Help: noise-psd v.1


The noise-psd web service returns Power Spectral Density estimates for seismic channels.


As the first of a two-step process for generating probability density function (PDF) plots of power spectral density for comparison with the Peterson (1993) noise models, these power spectral densities describe time series prior to instrument response removal. This intermediate storage step was introduced to minimize recalculation whenever instrument responses change. Power is in units of decibels (dB).

Peterson, J, 1993, Observations and Modeling of Seismic Background Noise, U.S.G.S. OFR-93-322


  1. Dividing the window into 13 segments having 75% overlap
  2. For each segment
    1. Removing the trend and mean
    2. Apply a 10% sine taper
    3. FFT
    4. Calculate the normalized PSD
  3. Average the 13 PSDs & scale to compensate for tapering
  4. Frequency-smooth the averaged PSD over 1-octave intervals at 1/8-octave increments
  5. Convert power to decibels


All formulae are described in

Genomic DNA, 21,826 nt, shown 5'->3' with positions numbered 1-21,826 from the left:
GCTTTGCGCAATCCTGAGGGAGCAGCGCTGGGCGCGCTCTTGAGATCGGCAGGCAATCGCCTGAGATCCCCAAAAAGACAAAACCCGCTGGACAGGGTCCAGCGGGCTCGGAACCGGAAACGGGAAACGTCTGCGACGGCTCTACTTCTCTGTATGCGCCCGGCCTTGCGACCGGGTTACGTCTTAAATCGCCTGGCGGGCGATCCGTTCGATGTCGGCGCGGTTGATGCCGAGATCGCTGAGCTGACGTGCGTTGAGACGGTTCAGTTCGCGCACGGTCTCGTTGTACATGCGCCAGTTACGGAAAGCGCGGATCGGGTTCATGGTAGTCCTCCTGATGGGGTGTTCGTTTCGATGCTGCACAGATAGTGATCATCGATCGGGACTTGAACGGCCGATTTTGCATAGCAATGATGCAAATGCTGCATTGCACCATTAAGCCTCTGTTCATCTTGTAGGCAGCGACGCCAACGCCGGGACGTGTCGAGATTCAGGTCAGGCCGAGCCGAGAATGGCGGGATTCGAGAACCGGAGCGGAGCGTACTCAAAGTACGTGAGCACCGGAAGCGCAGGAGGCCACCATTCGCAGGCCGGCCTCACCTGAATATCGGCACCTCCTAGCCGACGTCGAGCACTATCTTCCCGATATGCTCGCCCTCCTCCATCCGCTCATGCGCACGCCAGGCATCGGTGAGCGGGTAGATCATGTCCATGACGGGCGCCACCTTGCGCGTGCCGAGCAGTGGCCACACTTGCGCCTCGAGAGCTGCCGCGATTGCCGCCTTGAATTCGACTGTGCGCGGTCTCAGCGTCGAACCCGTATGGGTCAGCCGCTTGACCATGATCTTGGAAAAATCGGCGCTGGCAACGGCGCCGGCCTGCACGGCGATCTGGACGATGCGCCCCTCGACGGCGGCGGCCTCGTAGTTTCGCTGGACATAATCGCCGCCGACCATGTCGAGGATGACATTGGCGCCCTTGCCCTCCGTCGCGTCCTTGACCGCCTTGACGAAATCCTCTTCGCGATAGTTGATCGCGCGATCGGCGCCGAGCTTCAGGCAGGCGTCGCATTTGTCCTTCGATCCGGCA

McNamara, D.E and Boaz, R.I., 2005, Seismic Noise Analysis System Using Power Spectral Density Probability Density Functions – A Stand-Alone Software Package, U.S.G.S. OFR 2005-1428.


  1. Channel constraints = currently {BH}H?, in future {LMBSEH}{HNL}? and {LB}G?
  2. Restricted data being accessed = No – Pending

Target Domain

One channel per measurement.

Data Preparation

  1. Data is provided by web services.
  2. Data is stamped quality ‘M’, meaning that overlapping segments are merged.
  3. Merged data segments have the highest SEED quality factor available.
  4. Data provided has not been corrected for instrument response; power is in units of decibels (dB).


  1. start = start time of averaged PSD window
  2. end = end time of the averaged PSD window
  3. f = frequency in Hz
  4. a = power in dB
  5. p = phase set to zero (PSDs are real-valued only)


The primary purpose of storing PSDs in this form is so that PDF generation can be performed using the latest metadata with a minimum amount of recalculation. The PDFs, in turn, can be used to evaluate the general noise characteristics of a channel, providing data quality information as a function of frequency.

Individual PSDs can be used to examine the spectral behavior of signal or noise within the PSD window. Keeping in mind that PDF plots represent multiple PSDs, a more detailed guide to interpreting features in PSDs and PDFs is available here:

Ambient Noise Probability Density Functions by Dan McNamara